I ran into a website today that had two URLs and I'm completely stunned. The website, not to be specific, has a full address of http://example/cat/http://example/dog. I will say that the first part is a randomly generated ad that pops up, but regardless isn't going to two addresses the equivalent of being at two different houses at the same time i.e. impossible? Anyhow, I just wanted some clarification on how it works.

And before you ask, the site is not exactly something that I would paste on an affluent forum thus the reason I have left it out.

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    http is the URL scheme/protocol. It's not a header. – Lèse majesté Jan 18 '12 at 7:16
  • What @Lèsemajesté said. Also the example couldn't possibly work as a valid URL; you might want to correct that. And what does the "first part" refer to? (example? cat? The http?) The "randomly generated ad" bit is also unclear. – Su' Jan 18 '12 at 10:22
  • I edited the title, view history to make sense of @Lèsemajesté's comment. – paulmorriss Jan 18 '12 at 11:45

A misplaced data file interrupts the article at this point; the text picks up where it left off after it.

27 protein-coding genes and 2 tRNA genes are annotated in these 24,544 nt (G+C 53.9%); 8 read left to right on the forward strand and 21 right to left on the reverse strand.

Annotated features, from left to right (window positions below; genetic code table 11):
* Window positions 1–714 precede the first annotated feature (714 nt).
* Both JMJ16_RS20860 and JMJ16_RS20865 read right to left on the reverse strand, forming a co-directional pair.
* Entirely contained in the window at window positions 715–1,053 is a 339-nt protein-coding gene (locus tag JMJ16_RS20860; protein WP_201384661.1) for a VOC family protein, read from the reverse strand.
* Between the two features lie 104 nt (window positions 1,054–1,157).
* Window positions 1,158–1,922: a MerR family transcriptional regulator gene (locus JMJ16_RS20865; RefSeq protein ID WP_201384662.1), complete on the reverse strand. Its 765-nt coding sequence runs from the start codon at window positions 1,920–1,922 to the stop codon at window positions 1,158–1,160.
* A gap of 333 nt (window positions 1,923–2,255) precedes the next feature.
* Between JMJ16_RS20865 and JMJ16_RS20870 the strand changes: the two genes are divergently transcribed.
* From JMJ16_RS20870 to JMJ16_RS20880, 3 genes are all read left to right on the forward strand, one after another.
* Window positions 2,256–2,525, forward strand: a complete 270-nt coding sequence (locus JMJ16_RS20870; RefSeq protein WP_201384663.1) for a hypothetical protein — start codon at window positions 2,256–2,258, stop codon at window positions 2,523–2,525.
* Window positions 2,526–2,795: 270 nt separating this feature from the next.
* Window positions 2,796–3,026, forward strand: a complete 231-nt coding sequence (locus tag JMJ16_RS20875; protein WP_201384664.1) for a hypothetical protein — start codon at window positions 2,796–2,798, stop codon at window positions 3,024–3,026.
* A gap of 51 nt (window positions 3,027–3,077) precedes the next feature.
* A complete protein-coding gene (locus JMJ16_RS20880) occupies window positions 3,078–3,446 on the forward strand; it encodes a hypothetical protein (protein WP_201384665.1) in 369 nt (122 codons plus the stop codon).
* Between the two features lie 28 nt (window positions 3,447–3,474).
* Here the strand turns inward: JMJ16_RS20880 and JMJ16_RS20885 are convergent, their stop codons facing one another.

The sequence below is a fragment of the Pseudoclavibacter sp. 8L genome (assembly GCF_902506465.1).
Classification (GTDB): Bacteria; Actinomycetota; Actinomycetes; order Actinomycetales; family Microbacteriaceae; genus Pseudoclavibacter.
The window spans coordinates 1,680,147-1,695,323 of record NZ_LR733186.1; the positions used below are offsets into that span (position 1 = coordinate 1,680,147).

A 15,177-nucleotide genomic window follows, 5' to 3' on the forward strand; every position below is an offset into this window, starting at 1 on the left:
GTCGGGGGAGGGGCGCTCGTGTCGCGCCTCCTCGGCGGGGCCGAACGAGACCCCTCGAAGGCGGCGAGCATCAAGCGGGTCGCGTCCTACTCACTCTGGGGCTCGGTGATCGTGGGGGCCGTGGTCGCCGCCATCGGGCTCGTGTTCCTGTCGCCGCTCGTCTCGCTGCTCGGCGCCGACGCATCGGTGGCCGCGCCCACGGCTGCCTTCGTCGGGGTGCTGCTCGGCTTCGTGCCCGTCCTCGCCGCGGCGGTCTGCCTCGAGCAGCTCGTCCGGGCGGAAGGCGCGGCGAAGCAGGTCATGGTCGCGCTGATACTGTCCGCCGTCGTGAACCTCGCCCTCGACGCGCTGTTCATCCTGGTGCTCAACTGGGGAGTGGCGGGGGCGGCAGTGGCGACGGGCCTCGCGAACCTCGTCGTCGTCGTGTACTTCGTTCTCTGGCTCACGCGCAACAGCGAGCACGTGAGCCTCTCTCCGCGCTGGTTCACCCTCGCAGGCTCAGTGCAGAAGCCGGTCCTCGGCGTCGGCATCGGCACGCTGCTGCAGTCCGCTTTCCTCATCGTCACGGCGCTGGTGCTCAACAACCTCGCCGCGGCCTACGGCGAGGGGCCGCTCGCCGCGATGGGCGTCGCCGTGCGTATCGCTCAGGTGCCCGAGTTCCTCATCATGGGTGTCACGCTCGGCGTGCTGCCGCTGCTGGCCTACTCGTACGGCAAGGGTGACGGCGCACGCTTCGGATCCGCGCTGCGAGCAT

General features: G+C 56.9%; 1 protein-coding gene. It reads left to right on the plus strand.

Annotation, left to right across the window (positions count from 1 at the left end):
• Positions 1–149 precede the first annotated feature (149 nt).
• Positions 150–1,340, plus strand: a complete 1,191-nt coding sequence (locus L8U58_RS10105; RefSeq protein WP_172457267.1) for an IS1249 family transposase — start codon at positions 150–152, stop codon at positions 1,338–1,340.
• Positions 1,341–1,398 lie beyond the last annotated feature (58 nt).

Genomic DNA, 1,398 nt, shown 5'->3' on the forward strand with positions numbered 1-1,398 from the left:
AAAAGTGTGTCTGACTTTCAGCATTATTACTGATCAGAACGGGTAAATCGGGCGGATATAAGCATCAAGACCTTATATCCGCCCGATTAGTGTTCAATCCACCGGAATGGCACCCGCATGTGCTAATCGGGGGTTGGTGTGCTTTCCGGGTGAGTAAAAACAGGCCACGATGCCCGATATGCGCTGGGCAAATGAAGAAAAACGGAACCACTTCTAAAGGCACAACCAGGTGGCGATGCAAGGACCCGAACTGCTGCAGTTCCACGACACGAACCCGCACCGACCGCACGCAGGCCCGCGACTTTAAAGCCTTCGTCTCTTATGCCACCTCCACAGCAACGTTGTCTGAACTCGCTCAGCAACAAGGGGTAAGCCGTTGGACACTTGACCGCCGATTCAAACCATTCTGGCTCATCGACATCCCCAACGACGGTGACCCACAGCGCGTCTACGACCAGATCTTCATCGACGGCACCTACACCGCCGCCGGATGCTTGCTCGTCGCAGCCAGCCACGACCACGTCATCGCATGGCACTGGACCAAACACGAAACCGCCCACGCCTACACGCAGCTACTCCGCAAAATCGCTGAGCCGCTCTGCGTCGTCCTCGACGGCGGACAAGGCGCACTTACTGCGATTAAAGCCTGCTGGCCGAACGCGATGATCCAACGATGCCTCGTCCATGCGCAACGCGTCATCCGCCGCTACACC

Your example URL, http://example/cat/http://example/dog, points to a page accessed with the http protocol, on the host example, with the path cat/http://example/dog. It's perfectly valid for the path part of a URL to contain elements that look like the protocol and hostname parts of another URL.

One relatively prominent example of a legit site using such URLs is archive.org's Wayback Machine. For example, to see what https://webmasters.stackexchange.com/ looked like in late 2010, you can go to http://web.archive.org/web/2010/https://webmasters.stackexchange.com/.

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The second one can simply be a parameter in the URL.

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People also often see "http" in their access logs when the forget the colon in a link to an external site. For example on the page http://example.com/finder/findstuff is the following HTML:

<a href="http//www.google.com/">Search Google</a>

Due to the missing colon, this will result in the visitor being sent to http://example.com/finder/http//www.google.com/ when clicking on the link.

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